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Jobs in Radiology

5 Reasons Why You Should Work in Radiology

Choosing your profession hinges on so many factors. You will need to look at your personal interests, talents, and skills, and know what inspires you or makes you want to push yourself to train, advance your education, and achieve your ambition.

There are careers that are more appropriate for driven, determined individuals who like structure and hectic schedules, while other professions nurture the more creative, independent free spirits who are attracted to versatile settings.

The demand for health care professionals within radiology is expected to continue to grow as more advances in equipment and treatments are being introduced. But before you jump in and enroll in radiology courses, you should be absolutely sure about this commitment that you are about to make. Here are several reasons why you should choose a career in radiology:

1. Radiology is for people-oriented personalities.

5 Reasons Why You Should Work in Radiology - BecomeaRadiologist.orgIf you are a radiology technician or radiologist, you will be dealing with people in a very personal way every day and have the chance to make a difference in their health and way of life.

Radiology and imaging techniques are now being more effectively used to pinpoint medical issues as early as possible, allowing for prevention or more efficient treatment.

If you are someone who likes to interact with people in a very personal way, know their stories, and get to know them very well, radiology could be a great career for you.

2. Radiology offers something new all the time.

How many people in other professions can say that they get to look inside the human anatomy and see the workings of the body on a daily basis? Radiology is hardly like a mundane office job that settles you into a desk in front of the computer most of the day.

3. Radiology offers job growth and advancement potential.

It offers exciting prospects for health care professionals, and is projected to continue to grow. In fact, there is a considerable shortage at the moment of qualified radiologists, radiology technicians, and radiology technologists all over the world. This surplus of radiology jobs makes the field of radiology attractive to prospective med students.

If you are determined and get the right training and experience, finding stable employment with the prospect of advancement would not be much of an issue.

4. Radiology does pay considerably well.

Of course, when we look for possible career options, we always consider how financially rewarding and viable it will be to maintain our way of life. The average salary for health care professionals working in the field of radiology would prove to be quite lucrative.

The average annual radiologist salary would be right between $250,00 – 300,00 yearly. Meanwhile, for radiology technicians and technologists, the pay grade averages $54,180. It does pay off to invest time, money, and effort into a career in radiology.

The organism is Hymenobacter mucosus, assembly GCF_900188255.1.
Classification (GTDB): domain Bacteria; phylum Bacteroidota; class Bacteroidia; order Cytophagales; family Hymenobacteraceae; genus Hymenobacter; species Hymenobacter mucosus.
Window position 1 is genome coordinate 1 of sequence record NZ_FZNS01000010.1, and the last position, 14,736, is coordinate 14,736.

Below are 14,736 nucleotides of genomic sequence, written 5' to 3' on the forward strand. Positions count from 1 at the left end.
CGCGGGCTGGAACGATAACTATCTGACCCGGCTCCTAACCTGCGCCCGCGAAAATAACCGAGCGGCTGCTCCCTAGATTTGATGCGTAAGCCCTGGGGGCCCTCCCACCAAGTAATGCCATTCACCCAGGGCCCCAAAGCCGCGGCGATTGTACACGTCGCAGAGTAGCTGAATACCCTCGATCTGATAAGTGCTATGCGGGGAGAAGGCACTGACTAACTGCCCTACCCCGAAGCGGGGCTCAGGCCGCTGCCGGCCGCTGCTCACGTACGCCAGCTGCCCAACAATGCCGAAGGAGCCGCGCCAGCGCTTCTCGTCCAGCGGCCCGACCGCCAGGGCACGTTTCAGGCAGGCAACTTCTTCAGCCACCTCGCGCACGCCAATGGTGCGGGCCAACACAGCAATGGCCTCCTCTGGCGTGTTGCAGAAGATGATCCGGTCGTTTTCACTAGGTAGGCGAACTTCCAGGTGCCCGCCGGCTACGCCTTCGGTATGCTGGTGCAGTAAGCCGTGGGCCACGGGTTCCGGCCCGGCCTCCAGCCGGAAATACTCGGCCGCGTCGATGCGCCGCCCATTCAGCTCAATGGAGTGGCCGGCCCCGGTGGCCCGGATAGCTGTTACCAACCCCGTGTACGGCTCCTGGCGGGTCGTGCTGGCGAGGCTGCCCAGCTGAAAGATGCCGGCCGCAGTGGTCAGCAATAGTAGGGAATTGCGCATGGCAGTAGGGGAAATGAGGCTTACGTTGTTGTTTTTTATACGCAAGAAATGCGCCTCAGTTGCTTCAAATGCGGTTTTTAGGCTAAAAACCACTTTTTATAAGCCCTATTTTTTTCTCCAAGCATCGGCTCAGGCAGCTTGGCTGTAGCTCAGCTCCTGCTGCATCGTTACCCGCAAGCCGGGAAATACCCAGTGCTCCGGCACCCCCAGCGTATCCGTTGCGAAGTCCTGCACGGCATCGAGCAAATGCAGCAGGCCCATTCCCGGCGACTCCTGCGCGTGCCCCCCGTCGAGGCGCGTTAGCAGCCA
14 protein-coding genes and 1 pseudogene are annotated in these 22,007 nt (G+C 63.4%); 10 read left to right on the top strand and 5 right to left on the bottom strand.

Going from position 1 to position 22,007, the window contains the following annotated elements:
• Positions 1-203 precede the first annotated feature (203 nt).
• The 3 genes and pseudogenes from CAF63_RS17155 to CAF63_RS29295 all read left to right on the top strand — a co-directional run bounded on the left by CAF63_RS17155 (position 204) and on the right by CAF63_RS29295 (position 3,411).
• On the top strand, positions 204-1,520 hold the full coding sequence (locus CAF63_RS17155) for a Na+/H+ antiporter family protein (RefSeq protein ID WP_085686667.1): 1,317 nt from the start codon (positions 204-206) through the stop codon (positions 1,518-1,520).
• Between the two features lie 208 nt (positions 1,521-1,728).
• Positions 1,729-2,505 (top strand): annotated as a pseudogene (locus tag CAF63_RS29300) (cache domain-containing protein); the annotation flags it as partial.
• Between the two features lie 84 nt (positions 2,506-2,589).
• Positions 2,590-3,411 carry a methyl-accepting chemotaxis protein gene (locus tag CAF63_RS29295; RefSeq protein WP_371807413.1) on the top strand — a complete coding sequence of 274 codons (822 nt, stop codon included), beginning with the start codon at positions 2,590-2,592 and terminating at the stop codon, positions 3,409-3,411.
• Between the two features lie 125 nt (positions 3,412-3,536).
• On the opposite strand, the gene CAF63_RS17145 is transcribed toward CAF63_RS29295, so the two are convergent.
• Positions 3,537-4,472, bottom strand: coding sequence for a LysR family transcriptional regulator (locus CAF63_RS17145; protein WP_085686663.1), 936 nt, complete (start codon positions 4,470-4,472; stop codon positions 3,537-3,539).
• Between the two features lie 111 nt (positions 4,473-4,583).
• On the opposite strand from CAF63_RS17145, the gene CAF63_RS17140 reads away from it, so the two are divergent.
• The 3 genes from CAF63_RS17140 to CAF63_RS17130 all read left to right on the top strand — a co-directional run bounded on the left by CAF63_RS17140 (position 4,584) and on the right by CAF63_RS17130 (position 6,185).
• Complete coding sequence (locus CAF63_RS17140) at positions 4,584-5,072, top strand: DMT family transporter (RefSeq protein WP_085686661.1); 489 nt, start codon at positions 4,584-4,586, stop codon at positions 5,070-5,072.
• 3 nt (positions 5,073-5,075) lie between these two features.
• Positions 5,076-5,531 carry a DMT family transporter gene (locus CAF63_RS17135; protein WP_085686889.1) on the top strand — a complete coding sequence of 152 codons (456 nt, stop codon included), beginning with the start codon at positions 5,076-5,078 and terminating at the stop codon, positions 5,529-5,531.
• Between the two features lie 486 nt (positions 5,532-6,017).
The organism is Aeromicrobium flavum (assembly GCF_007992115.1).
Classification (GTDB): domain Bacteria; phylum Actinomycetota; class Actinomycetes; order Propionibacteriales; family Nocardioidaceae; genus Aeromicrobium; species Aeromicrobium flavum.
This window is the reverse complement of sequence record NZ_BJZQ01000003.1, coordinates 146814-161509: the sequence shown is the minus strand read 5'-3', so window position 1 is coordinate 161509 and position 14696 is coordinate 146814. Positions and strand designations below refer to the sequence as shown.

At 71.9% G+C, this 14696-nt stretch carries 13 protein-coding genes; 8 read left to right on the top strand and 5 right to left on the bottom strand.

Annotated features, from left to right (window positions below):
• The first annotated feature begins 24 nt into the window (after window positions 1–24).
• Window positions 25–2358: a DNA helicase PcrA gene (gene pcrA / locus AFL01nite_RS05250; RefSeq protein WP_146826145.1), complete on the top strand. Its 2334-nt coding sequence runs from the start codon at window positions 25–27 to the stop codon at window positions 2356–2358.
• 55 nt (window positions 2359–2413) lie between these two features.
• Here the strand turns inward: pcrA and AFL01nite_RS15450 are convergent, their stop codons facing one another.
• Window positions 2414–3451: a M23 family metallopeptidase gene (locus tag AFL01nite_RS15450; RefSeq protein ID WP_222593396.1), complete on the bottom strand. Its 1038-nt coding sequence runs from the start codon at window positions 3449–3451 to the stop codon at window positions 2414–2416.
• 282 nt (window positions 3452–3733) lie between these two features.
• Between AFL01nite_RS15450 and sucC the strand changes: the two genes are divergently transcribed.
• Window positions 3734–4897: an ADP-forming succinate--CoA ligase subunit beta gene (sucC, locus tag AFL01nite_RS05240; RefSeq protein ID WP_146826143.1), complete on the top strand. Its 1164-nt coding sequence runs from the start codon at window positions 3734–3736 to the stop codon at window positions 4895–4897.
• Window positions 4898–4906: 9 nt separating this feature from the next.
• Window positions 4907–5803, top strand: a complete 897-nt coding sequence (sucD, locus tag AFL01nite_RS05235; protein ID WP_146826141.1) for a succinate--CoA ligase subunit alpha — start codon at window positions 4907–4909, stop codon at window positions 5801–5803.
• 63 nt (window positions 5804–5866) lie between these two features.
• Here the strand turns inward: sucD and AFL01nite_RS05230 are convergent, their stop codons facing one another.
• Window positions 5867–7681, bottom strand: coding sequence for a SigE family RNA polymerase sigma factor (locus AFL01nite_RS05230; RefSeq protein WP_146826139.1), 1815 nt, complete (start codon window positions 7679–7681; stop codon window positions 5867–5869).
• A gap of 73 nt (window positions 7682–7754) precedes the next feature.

5. Radiology is an important aspect of health care.

Without radiology, doctors, surgeons, and other health care practitioners would be left in the dark and have a harder time trying to figure out patients’ needs and illnesses in an attempt to come up with the best solution. While all this imaging technology is now available, they do need skilled, qualified professionals to properly handle the tests.

If you like being part of something that means much more, and you like working with a team that has a common goal, radiology could be a career choice you would not regret.

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Jobs in Radiology

Radiologist Job Description: What to Expect

Radiologists are some of the most sought-after medical professionals nowadays, and also enjoy higher-than-average salaries than many of their peers in the health care industry. This position of radiologists, of course, also comes with rigorous training and many hours of practice and learning under mentors.

Radiologists also have to be ready for a variety of work-related duties and responsibilities directly or indirectly dealing with the patients they work with.

What Exactly Do Radiologists Do?

Radiologist Job Description - BecomeaRadiologist.org

A radiologist’s main responsibility is the diagnosis of illnesses through a range of imaging technologies used by health care professionals today.

In large hospitals and facilities, the radiology technician is usually tasked with the actual preparation of the patient and the carrying out of the examination, while the radiologist analyzes the results and discusses them with the patient.

However, in smaller clinics, the radiologist would also be responsible for the entire procedure from start to finish.

Operating Imaging Equipment

Radiologists are trained to operate the imaging machinery and equipment to ensure that an accurate portrait of the body area to be examined will be achieved. Examinations they may be tasked to master include ultrasounds, MRIs, CT scans, barium studies and angiography.